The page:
Software companies bank on the idea that economically conscious parents might not care how fun a game is if it’s cheap. It is twice as affordable as “Mario” and five times cheaper than the popular rhythm game, “Guitar Hero.” After all, if kids tell Mom and Dad they want “Wall-E” for Christmas, why not get it for them if it’s cheap? Incidentally, “Wall-E” is supposed to be worse than “Cars” or “George.” Most of us can remember a time when us or our children wanted a toy so bad, got it for Christmas and put it down soon after, never to be played with again, exiled to the infamous Island of Misfit Toys. The big problem with video games is the companies know this is going to happen. Kids games (with the exception of “Mario”) are rarely tested by companies for playability and overall “fun factor” in the same fashion as titles like “Grand Theft Auto.”
Testing is conducted by all software companies to ensure games play as their designers intended (no “glitches”) and to guarantee players do not become too frustrated for the wrong reasons such as wondering around aimlessly for hours looking for something they can’t see (like a gray door on a gray wall). Testing is performed extensively on titles like “Grand Theft Auto” because the company expects the game to sell millions of copies. Every aspect of the game has to work perfectly or the game (and possibly the franchise) will tank, costing the company millions of dollars. Sales of the “Grand Theft Auto”, “Halo” and “Gears of War” franchises eclipse 20 million whereas sales of “Curious George” might not even clear 50 thousand. Sadly, most software companies just don’t care about releasing quality kids’ games and do not allocate the same time to test the games in the same fashion as the best sellers. Their desire is to merely move product into a specific demographic without attempting to appeal to a broader audience. This lack of vision for the “everyone” market has resulted in a negative perception regarding most of these titles (kinda like Big Auto).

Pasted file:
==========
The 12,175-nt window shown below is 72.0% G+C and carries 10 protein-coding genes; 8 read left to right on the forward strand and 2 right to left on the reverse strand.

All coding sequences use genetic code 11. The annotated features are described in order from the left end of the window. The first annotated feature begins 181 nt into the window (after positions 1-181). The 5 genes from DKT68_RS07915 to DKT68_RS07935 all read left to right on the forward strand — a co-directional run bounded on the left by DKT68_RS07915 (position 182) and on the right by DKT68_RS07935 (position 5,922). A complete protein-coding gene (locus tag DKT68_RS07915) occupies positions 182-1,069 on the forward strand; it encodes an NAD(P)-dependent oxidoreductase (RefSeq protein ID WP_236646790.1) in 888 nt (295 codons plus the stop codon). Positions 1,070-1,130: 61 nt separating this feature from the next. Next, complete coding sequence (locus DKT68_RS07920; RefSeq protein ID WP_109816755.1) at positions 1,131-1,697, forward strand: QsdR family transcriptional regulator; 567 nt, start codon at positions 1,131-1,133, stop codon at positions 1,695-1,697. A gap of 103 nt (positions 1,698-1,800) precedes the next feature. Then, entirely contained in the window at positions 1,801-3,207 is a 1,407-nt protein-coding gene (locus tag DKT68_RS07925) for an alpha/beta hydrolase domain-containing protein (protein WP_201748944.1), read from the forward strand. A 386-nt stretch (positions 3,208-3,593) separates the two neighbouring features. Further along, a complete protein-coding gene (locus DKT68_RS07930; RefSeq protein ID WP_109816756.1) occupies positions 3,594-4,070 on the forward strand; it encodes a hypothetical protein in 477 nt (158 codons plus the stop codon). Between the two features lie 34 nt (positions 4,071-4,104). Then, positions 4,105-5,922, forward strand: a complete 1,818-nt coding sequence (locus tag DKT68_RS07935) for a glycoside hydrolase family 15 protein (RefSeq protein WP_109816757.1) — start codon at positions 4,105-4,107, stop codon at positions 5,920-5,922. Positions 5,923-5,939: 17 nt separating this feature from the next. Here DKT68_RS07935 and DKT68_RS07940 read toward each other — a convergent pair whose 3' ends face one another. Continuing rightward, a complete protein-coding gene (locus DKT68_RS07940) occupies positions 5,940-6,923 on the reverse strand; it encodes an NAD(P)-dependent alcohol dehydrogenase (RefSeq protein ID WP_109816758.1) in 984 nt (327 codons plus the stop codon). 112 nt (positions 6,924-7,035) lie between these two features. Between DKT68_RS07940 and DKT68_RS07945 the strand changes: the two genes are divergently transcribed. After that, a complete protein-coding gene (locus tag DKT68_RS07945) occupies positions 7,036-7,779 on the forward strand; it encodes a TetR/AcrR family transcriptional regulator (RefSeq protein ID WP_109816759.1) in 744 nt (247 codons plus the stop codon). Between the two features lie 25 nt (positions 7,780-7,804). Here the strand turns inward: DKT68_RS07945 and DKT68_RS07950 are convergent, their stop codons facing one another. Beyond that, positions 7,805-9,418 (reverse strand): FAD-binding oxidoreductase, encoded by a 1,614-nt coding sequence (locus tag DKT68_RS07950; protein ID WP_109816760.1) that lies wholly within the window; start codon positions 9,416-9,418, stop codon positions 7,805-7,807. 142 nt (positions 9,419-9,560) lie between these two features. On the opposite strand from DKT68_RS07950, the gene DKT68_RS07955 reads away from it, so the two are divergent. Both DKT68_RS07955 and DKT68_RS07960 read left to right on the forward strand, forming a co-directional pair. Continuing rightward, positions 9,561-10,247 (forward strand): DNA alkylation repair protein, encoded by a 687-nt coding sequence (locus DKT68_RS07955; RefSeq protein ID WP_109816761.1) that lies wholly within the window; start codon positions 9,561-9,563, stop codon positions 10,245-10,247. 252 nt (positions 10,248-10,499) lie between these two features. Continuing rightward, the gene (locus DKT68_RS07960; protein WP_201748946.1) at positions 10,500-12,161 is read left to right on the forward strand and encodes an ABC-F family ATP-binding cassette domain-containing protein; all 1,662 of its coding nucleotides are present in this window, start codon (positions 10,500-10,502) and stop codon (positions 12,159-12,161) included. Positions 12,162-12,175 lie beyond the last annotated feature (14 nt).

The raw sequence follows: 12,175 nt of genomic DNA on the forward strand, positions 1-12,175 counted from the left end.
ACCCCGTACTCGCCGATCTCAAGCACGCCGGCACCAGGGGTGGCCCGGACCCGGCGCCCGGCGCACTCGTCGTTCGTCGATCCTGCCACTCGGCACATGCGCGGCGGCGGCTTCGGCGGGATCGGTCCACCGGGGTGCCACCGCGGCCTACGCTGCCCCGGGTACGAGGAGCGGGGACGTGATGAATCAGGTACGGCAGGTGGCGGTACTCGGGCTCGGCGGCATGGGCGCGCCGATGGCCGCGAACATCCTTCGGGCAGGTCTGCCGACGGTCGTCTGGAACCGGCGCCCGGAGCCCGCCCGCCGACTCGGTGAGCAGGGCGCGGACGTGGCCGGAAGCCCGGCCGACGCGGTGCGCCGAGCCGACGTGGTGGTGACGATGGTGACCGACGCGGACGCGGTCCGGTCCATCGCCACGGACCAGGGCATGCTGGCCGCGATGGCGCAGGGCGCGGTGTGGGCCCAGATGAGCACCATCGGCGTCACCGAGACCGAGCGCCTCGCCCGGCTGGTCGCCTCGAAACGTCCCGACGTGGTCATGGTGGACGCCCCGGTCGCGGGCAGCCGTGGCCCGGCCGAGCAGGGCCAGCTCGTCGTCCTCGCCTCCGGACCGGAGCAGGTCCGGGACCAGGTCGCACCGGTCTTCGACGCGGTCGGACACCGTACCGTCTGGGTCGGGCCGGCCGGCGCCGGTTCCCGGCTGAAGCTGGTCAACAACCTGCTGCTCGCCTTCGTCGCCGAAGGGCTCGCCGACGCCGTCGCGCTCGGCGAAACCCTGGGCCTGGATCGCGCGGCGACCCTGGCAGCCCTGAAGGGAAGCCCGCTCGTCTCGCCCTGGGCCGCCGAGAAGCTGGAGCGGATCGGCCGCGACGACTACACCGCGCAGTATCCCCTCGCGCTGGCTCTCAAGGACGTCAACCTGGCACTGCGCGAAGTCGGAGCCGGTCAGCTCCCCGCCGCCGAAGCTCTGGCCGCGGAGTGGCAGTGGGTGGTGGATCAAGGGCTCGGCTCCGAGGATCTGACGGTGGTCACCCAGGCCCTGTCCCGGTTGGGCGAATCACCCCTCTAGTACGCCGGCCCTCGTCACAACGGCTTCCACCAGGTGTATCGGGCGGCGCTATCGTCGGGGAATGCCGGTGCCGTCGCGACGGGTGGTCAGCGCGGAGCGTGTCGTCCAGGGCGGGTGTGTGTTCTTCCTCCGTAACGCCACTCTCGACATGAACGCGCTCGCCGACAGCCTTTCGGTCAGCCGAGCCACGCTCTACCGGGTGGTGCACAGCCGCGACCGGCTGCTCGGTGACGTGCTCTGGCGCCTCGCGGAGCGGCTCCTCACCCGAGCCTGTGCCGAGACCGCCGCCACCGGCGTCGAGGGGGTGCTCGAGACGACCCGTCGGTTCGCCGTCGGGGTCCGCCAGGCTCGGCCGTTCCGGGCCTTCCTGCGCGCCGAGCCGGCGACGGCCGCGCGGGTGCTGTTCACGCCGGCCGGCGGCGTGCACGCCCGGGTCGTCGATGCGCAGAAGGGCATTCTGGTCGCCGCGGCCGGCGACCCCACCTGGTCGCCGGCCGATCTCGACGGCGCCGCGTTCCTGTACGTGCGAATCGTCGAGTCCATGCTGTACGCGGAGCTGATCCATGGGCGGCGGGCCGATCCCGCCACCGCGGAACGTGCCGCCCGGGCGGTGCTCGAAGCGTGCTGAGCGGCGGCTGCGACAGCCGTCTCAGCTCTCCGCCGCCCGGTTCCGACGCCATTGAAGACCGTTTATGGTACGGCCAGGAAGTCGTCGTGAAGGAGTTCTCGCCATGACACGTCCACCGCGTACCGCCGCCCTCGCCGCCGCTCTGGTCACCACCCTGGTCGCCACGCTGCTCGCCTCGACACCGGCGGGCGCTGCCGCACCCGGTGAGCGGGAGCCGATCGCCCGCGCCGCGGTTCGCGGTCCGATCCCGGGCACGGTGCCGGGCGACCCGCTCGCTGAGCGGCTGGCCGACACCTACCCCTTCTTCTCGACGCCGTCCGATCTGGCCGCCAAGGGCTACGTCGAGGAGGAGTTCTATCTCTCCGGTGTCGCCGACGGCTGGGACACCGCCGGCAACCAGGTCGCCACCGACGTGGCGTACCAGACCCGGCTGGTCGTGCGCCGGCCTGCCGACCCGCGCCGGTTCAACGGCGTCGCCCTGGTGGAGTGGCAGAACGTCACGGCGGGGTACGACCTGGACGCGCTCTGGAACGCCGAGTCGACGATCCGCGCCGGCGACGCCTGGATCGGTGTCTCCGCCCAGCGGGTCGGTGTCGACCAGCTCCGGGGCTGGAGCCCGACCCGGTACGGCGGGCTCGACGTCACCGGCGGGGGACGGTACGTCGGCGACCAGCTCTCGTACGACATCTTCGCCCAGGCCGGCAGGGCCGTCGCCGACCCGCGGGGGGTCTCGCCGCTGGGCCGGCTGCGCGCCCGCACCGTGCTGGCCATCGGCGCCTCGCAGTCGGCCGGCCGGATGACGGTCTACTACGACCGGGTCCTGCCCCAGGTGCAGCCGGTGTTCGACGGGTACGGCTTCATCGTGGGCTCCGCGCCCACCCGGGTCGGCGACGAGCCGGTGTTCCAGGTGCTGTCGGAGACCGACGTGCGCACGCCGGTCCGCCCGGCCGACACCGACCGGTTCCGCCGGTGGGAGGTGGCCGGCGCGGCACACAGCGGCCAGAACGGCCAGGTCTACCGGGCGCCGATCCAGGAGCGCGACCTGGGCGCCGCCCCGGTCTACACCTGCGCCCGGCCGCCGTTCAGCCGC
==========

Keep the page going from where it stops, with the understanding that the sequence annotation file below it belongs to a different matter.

Parents do have viable alternatives, but they are not bargains. Nintendo’s “Mario” franchise, mentioned earlier, can always be counted on for hours of family fun. For the past 25 years, Nintendo has kept close watch on the quality of its games. The racing game, “Mario Kart Wii”, may look “cartooney”, but its physics and playability make it the best racing title available on any system. Players can even go online and challenge someone anywhere in the world. “Super Smash Brothers” appeals to button-mashers everywhere. A fighting game with no violence or gore, even the youngest players (such as my son, Shane), can pick it up immediately and have hours of fun. This game is also perfect for parents who hate playing games but are egged on to play with their kids. Little learning, lots of enjoyment. Nintendo’s current “flagship” title, “Super Mario Galaxy”, succeeds where games like “Cars” and “Curious George” fail. The controls are easy to learn, the storyline plausible and is challenging but not headache inducing. It is by far the best game available this year. However, these games are not cheap, sitting at that fifty-dollar price level with little hope of downward movement. That’s ok. With these games, you will get what you pay for: happy children around the T.V. while parents relax in an easy chair, sipping Christmas Eggnog.